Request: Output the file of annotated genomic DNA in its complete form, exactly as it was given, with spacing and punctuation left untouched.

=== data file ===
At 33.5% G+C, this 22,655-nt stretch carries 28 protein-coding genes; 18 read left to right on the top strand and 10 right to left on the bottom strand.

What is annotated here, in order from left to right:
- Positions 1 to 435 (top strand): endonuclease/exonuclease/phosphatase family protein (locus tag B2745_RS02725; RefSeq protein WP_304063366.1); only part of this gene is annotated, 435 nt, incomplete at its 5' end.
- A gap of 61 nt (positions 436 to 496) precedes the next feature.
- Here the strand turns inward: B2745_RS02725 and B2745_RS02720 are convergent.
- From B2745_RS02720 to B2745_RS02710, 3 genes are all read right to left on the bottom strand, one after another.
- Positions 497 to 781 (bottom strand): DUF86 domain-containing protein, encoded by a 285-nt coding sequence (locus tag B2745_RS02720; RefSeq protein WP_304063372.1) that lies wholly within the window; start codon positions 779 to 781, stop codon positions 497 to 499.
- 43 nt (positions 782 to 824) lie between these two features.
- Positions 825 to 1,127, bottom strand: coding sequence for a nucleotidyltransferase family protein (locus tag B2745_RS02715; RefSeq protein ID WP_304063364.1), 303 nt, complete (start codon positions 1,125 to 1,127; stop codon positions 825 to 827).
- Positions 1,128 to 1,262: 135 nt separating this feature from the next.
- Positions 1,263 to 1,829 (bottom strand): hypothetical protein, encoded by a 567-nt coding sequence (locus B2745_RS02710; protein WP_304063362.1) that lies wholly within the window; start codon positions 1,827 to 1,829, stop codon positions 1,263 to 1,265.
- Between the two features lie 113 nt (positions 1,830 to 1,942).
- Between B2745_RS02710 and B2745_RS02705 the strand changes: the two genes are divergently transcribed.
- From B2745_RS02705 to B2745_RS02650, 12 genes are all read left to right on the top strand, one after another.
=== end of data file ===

At 33.5% G+C, this 22,655-nt stretch carries 28 protein-coding genes; 18 read left to right on the top strand and 10 right to left on the bottom strand.

What is annotated here, in order from left to right:
- Positions 1 to 435 (top strand): endonuclease/exonuclease/phosphatase family protein (locus tag B2745_RS02725; RefSeq protein WP_304063366.1); only part of this gene is annotated, 435 nt, incomplete at its 5' end.
- A gap of 61 nt (positions 436 to 496) precedes the next feature.
- Here the strand turns inward: B2745_RS02725 and B2745_RS02720 are convergent.
- From B2745_RS02720 to B2745_RS02710, 3 genes are all read right to left on the bottom strand, one after another.
- Positions 497 to 781 (bottom strand): DUF86 domain-containing protein, encoded by a 285-nt coding sequence (locus tag B2745_RS02720; RefSeq protein WP_304063372.1) that lies wholly within the window; start codon positions 779 to 781, stop codon positions 497 to 499.
- 43 nt (positions 782 to 824) lie between these two features.
- Positions 825 to 1,127, bottom strand: coding sequence for a nucleotidyltransferase family protein (locus tag B2745_RS02715; RefSeq protein ID WP_304063364.1), 303 nt, complete (start codon positions 1,125 to 1,127; stop codon positions 825 to 827).
- Positions 1,128 to 1,262: 135 nt separating this feature from the next.
- Positions 1,263 to 1,829 (bottom strand): hypothetical protein, encoded by a 567-nt coding sequence (locus B2745_RS02710; protein WP_304063362.1) that lies wholly within the window; start codon positions 1,827 to 1,829, stop codon positions 1,263 to 1,265.
- Between the two features lie 113 nt (positions 1,830 to 1,942).
- Between B2745_RS02710 and B2745_RS02705 the strand changes: the two genes are divergently transcribed.
- From B2745_RS02705 to B2745_RS02650, 12 genes are all read left to right on the top strand, one after another.